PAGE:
FAR NORTH Review :: DRAMA :: 067

Posted in Crime, Drama with tags , , , , , , , , , on 07/17/2018 by joycereview

Far North (2007)

Asif Kapadia’s film Far North (2007) was an interesting watch to say the least. The story is a unique one and (filmed in Norway) provided a setting and culture that many haven’t seen on the silver screen. When you pick up this title you’ll see that it’s a crime drama… therefore you know that something sinister happens on the ice, but what exactly, you’re not likely to guess.

The plot of this story involves two women, Saiva (Michelle Yeoh) and Anja (Michelle Krusiec) living, presumably in the Arctic region of the Soviet Union (date unknown). Saiva finds a soldier named Loki (Sean Bean) frozen and near death. Their simple life is altered dramatically after this event.

One thing that you are able to recognize right away is that this isn’t your typical Hollywood film. And though this is something I typically enjoy, the pace was a bit slow and the information restrictive. While you learn that a shaman warned Saiva that harm will come to those around her, you learn little else – and nothing about Anja. You also learn next to nothing about Loki, which you think would have come up during long, cold nights.

While the movie was enjoyable, my main gripe is that there could have been more to the story and a lot more that you could have learned from the characters. Even the ending just drops off without a sense of closure. You might be wondering why I’d give this film a seven – relatively high mark for a film I have such a deep gripe about? The answer for this is that while there is a lot more that could have been added, deepening the story, there really isn’t anything else to see fault in.

Well…. one more… but that would be giving away a major spoiler. You’ll just have to see it for yourself!

Let us know what you thought of it in the comments.






Posted in Horror with tags , , , , , , , , , , , on 07/07/2018 by joycereview

Lights Out (2016)

Light’s Out is the first film from David F. Sandberg, who after this, went on to direct Annabelle: Creation (2017). This story, based on Mr. Sandberg’s film short in 2013 (watch below) proved a hit although the reviews for the feature film are rather scattered.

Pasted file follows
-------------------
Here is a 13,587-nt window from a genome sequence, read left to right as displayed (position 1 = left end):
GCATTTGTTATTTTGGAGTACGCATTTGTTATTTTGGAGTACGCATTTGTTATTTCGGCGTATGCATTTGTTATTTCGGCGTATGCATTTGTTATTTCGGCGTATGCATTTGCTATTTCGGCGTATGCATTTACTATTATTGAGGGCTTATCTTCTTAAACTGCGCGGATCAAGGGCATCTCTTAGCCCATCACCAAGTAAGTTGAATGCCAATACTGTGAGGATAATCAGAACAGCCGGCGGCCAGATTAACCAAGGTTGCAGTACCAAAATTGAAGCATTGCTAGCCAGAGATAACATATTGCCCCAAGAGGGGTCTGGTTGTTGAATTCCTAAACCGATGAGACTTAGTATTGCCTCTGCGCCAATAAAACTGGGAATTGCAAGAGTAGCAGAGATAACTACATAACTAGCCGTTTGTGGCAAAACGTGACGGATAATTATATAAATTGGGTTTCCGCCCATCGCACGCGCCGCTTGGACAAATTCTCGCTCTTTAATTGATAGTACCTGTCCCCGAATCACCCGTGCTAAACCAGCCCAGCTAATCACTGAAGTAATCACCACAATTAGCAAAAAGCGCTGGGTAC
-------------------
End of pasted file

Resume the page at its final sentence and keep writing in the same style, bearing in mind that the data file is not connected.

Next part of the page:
The Plot
Rebecca (Teresa Palmer) must come to the aid of her younger brother Martin (Gabriel Bateman) who is losing sleep over the creepiness and potential violence that resides while living with his manic mother Sophie (Maria Bello). The mother lives with a possessed spirit that haunts the her house in times of mental stress and is revealed when it’s “light’s out.”

The Review
Being the first feature film from David Sandberg, I’d like to start the review by applauding him. While I personally thought some of the acting was on the weak side, each actor had their strong moments. Additionally there were many more strong acting moments than weak ones. The only other negative is at the story could have been added on to, although the duration of the film makes it easier to keep the tension. Still, at a mere 1 hr and 21 minutes, something closer to the 2-hr mark would be nice.

The scares were steady, even starting off the film – which you don’t often see. They were mainly of the “shock” variety and came quite unexpectedly at times (as one would hope from a horror film). The director had several hurdles (it appears to me) while making this film. The obvious one is that for the possessed spirit to endanger any of the characters, he had to manufacture ways of keeping them in the dark (i.e. flashlights going out, candles flickering, etc.).

As someone who thinks that true horror films should all be R-rated (with only a few exceptions), he had another obstacle in that he kept it PG-13 – keeping gore and violence to a tolerable level per the studio’s guidelines. This is almost always a mistake. In this movie, it would have helped, but not to a great extent, in my opinion. The one thing that I think they did exceptionally well was that the characters reacted rather realistically to the situations presented… for example, something scares you, get a weapon… lights go out, check the fuse box, et cetera.

Online user reviews are always quite harsh – especially when it comes to horror. People have widely different tastes and, as such, many get scared/shocked/grossed out differently. Though purists will likely scoff at Lights Out, it is definitely a movie to give a try. I think it’ll surprise most.

Did you see it? What were you impressions of the film?




Original LIGHTS OUT Short (2013):

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Posted in Documentary, Special Interest with tags , , , , , , , , , , , , , , , on 07/01/2018 by joycereview

Won’t You Be My Neighbor? (2018)